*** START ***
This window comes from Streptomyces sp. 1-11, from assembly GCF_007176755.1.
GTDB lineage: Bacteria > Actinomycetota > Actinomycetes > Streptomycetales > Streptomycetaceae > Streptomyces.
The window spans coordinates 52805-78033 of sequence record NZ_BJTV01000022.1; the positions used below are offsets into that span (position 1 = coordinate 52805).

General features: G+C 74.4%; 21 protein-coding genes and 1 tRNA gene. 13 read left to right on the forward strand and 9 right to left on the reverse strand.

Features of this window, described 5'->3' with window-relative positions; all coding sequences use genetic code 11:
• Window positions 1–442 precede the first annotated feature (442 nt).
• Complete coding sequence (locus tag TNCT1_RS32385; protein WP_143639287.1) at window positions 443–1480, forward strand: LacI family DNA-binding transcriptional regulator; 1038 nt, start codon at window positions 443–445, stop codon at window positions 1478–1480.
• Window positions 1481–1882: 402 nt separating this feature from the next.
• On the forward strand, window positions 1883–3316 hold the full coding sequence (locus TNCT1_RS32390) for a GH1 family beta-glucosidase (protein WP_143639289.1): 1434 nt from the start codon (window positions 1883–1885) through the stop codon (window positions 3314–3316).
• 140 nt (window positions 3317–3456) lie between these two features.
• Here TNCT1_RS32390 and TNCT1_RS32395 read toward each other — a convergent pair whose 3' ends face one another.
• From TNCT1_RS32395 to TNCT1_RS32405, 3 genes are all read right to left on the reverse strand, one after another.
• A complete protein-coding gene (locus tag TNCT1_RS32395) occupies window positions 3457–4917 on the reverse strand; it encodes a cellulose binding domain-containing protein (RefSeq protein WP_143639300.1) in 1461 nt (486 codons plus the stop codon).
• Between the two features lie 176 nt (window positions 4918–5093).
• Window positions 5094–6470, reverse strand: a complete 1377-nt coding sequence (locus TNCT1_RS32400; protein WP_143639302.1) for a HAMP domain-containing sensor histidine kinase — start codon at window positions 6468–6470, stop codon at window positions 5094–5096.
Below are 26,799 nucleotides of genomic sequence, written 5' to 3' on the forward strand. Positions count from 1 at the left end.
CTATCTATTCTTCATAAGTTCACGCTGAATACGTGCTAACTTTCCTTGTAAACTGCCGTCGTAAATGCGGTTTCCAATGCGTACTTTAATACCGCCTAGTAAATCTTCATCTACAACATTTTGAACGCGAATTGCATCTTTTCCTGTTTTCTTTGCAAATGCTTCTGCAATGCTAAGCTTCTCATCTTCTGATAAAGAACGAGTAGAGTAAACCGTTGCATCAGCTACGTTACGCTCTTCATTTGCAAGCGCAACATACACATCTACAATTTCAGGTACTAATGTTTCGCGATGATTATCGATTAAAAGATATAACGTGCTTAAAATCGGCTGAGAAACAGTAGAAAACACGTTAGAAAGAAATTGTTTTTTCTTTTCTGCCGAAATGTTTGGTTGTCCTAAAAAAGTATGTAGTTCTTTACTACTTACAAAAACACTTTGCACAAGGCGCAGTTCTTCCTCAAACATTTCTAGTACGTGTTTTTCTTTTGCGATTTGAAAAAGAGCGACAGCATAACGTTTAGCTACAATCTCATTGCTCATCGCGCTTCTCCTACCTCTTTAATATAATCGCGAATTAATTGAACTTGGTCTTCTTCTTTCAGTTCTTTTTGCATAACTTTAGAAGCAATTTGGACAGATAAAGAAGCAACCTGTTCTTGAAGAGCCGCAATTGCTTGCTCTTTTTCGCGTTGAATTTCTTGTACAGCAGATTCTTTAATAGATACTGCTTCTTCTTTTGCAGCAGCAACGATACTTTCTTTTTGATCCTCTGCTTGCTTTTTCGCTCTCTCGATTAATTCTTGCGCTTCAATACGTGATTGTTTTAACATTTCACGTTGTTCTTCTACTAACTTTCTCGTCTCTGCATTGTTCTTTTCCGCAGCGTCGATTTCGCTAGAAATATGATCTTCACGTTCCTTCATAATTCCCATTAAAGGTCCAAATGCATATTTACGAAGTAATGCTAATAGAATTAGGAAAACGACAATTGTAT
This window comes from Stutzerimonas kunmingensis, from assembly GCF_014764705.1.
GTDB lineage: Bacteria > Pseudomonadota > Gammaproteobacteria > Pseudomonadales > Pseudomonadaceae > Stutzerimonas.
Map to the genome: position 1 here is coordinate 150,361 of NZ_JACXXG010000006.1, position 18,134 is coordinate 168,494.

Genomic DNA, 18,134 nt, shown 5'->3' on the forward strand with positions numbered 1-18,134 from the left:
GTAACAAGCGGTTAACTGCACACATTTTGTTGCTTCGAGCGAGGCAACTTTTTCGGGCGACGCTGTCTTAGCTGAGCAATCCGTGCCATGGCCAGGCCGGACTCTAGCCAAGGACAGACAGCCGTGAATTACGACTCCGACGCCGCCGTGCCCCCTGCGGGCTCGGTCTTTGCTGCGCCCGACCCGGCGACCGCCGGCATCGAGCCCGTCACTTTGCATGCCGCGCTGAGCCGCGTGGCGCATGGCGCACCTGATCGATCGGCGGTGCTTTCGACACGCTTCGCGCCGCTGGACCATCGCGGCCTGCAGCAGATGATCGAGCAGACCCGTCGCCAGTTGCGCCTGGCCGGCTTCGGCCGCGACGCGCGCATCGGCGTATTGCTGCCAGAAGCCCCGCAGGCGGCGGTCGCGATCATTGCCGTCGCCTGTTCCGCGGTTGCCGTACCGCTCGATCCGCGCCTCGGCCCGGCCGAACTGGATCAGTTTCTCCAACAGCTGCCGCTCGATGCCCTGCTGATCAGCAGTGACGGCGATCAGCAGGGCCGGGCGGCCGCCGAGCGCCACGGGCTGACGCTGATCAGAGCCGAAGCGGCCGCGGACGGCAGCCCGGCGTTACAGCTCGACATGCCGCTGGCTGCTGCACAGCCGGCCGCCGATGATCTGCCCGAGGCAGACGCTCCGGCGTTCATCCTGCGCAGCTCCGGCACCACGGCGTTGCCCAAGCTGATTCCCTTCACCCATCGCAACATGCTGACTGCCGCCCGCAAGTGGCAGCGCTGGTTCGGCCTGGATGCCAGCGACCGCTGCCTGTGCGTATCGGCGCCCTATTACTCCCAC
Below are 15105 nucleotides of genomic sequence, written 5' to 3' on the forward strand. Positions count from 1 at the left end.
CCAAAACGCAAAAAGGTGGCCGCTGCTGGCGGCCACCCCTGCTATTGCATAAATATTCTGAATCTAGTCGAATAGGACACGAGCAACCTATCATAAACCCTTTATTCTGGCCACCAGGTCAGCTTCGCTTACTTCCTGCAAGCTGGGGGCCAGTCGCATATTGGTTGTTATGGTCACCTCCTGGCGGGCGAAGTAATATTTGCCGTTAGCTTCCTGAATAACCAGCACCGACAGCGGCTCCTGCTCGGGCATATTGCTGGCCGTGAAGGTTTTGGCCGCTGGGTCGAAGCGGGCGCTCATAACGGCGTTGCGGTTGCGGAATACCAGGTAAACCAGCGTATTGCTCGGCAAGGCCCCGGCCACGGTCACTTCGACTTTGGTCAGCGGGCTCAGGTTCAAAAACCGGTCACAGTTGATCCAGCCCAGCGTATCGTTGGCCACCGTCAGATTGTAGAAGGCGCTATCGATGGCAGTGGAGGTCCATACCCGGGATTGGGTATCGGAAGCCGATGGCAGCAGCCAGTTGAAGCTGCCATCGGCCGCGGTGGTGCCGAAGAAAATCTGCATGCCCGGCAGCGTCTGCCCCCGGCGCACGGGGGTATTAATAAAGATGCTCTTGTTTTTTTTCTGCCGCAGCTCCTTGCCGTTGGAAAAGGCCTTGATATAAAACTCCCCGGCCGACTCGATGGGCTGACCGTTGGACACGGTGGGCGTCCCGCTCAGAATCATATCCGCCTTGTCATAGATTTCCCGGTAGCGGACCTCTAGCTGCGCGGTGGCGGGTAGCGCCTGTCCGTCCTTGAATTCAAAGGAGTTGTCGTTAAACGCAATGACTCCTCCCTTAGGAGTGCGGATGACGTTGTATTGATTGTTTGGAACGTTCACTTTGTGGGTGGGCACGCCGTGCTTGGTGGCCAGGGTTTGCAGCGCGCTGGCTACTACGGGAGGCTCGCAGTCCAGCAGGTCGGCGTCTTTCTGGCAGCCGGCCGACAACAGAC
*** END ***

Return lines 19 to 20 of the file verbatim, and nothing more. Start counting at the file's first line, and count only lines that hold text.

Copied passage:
GTDB lineage: Bacteria > Pseudomonadota > Gammaproteobacteria > Pseudomonadales > Pseudomonadaceae > Stutzerimonas.
Map to the genome: position 1 here is coordinate 150,361 of NZ_JACXXG010000006.1, position 18,134 is coordinate 168,494.